DEEP Opening Eight Inland Swim Areas and Seaside State Park
Access to Recreation Areas Contingent on Social Distancing, Face Covering Practices
(HARTFORD, CT) – Connecticut’s Department of Energy and Environmental Protection (DEEP) will open inland swimming areas at eight state parks and will also re-open Seaside State Park and the marsh boardwalk at Silver Sands State Park tomorrow.
These re-openings are the result of the improved COVID-19 situation in Connecticut and based on an analysis of available space sufficient to allow recreational usage consistent with crucial social distancing practices and are contingent on visitors, “recreating responsibly,” by wearing masks, social distancing, and practicing good stewardship of state recreational areas.
“It is an encouraging step that we are able to provide more amenities and services at this time as a result of the state’s progress in reducing infection rates,” said Dykes. “Our continued progress toward re-opening at a safe, responsible pace relies on the public’s adherence to proven practices of wearing masks and social distancing for the well-being of everyone. Cooperation in this area will ensure we can continue to provide, and gradually increase, accessibility to our valuable outdoor recreation areas.”
The wearing of masks and face coverings remains an essential practice to reduce the spread of COVID-19, including while outdoors and at the beach. Visitors to state beaches shall maintain 15-ft between blankets and 6-ft from other visitors not in their household. Masks shall be worn anytime except when in the water or seated on your blanket and 6-ft from others not in your household. CDC guidance on safe outdoor recreation habits can be found here: https://www.cdc.gov/coronavirus/2019-ncov/daily-life-coping/visitors.html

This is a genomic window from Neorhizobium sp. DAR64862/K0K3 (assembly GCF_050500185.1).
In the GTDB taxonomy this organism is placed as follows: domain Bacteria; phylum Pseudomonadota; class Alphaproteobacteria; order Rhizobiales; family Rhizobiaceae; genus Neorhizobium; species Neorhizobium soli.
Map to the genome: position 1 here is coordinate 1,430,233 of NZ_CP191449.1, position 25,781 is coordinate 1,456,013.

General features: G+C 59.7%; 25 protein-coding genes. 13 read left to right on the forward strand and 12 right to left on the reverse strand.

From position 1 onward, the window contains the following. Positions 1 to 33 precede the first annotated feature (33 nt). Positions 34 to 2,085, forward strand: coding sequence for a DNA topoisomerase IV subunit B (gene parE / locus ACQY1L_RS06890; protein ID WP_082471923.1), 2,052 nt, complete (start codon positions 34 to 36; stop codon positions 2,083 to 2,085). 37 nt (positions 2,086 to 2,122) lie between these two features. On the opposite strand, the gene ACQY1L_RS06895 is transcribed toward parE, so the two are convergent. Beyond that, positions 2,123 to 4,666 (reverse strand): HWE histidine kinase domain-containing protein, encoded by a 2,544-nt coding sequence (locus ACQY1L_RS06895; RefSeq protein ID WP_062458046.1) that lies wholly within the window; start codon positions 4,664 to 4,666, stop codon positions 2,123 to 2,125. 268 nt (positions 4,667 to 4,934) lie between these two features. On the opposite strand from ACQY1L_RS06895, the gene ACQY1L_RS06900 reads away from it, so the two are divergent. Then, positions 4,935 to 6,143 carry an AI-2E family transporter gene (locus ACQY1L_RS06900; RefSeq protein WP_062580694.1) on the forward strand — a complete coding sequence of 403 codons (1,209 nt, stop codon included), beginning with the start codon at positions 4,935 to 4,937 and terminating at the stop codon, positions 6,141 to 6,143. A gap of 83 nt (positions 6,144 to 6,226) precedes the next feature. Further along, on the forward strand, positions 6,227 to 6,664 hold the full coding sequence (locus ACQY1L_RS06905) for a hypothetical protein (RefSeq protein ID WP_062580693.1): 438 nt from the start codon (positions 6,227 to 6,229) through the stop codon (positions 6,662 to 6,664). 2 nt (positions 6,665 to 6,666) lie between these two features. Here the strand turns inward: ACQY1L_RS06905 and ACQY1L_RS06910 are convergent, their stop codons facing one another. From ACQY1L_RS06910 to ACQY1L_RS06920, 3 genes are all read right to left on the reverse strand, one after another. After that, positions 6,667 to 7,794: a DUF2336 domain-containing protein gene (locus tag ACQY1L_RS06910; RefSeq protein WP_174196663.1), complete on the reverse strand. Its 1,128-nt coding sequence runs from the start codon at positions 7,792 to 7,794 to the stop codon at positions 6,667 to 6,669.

DEEP will open inland swimming areas at eight state parks as well as Seaside State Park, and the marsh boardwalk at Silver Sands State Park tomorrow.
The eight swimming areas to re-open are: Stratton Brook State Park in Simsbury; Wharton Brook State Park in Wallingford; Day Pond State Park in Colchester; Gay City State Park in Hebron; Chatfield Hollow State Park in Killingworth; Black Rock State Park in Watertown; Hopeville Pond State Park in Griswold and Lake Waramaug State Park in Kent.
They will be open from 8 a.m. to sunset each day. Lifeguards will not be on duty at these locations so it is especially important for visitors and swimmers to follow these rules and guidelines for the safety of themselves and others.
The following rules apply at all state beaches:
- No alcoholic beverages, glass, pets, or nudity.
- No floatation devices, only USCG approved lifejackets.
- No snorkels.
- Swimmers must stay off buoys and lines.
Water safety is everyone’s responsibility:
- Parents - Watch your Children.It only takes seconds for a child to drown, and this can occur silently. Please ALWAYS watch your children; if you are more than an arm’s length away, you’re too far!
- Be Aware of underwater hazards - Natural swimming areas can have sudden drop-offs, inshore holes, large rocks or tree roots that can’t be easily seen from the surface. Diving and jumping into these waters can be hazardous. Please be careful of these unseen dangers.
- Swim only in the designated areas.
- Take a Swimming Lesson - Increasing your water safety knowledge and swimming skills can help save your life. People of all ages should consider signing up for a swimming class offered at your local YMCA branch, American Red Cross Chapter, or municipal parks & recreation department.
For the latest information on CT state parks and what’s open outdoors during the COVID-19 emergency visit https://portal.ct.gov/DEEP/State-Parks/COVID-19-Updates-CT-State-Parks-and-Forests.